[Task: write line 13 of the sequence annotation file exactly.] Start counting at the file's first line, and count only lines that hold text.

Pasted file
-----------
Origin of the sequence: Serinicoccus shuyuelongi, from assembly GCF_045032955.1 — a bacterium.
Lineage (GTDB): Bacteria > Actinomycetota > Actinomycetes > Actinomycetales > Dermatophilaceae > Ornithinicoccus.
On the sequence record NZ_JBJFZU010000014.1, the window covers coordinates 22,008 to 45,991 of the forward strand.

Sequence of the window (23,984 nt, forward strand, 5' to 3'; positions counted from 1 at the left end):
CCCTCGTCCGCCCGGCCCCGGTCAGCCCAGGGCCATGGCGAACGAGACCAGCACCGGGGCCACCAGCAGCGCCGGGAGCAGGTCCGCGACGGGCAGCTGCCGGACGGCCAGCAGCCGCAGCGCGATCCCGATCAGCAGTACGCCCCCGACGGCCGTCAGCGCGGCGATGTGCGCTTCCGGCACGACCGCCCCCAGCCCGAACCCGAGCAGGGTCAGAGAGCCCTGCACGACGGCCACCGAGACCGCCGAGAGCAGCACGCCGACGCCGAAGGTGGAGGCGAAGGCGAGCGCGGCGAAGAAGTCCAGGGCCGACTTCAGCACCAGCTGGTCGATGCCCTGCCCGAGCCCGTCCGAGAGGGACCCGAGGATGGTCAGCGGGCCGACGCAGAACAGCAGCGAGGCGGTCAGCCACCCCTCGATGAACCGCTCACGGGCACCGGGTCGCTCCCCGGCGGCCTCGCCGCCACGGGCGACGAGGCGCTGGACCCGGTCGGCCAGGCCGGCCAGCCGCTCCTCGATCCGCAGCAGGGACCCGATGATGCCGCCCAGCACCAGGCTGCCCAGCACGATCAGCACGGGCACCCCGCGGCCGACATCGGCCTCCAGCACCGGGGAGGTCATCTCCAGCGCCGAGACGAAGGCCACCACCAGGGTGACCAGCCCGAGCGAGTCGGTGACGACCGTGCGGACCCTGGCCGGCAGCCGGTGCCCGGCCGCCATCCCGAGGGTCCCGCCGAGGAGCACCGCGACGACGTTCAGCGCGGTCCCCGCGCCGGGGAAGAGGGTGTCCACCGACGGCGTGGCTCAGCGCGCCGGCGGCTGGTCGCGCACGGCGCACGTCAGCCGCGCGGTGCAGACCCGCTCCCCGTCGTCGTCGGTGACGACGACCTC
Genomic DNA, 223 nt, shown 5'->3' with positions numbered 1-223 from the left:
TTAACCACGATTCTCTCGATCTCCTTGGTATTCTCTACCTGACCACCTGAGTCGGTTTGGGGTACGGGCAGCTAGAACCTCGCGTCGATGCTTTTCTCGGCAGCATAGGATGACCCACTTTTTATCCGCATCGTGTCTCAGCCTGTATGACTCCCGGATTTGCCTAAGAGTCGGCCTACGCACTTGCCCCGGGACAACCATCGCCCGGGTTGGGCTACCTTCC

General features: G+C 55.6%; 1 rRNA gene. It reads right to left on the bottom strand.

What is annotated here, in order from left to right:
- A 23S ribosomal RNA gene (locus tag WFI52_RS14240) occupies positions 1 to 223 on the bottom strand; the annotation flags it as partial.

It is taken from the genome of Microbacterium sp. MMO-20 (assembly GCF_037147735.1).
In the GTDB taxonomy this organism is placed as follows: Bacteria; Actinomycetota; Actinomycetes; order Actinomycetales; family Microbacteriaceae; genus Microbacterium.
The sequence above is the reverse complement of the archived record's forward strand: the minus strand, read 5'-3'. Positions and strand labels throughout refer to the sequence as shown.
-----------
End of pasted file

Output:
The sequence above is the reverse complement of the archived record's forward strand: the minus strand, read 5'-3'. Positions and strand labels throughout refer to the sequence as shown.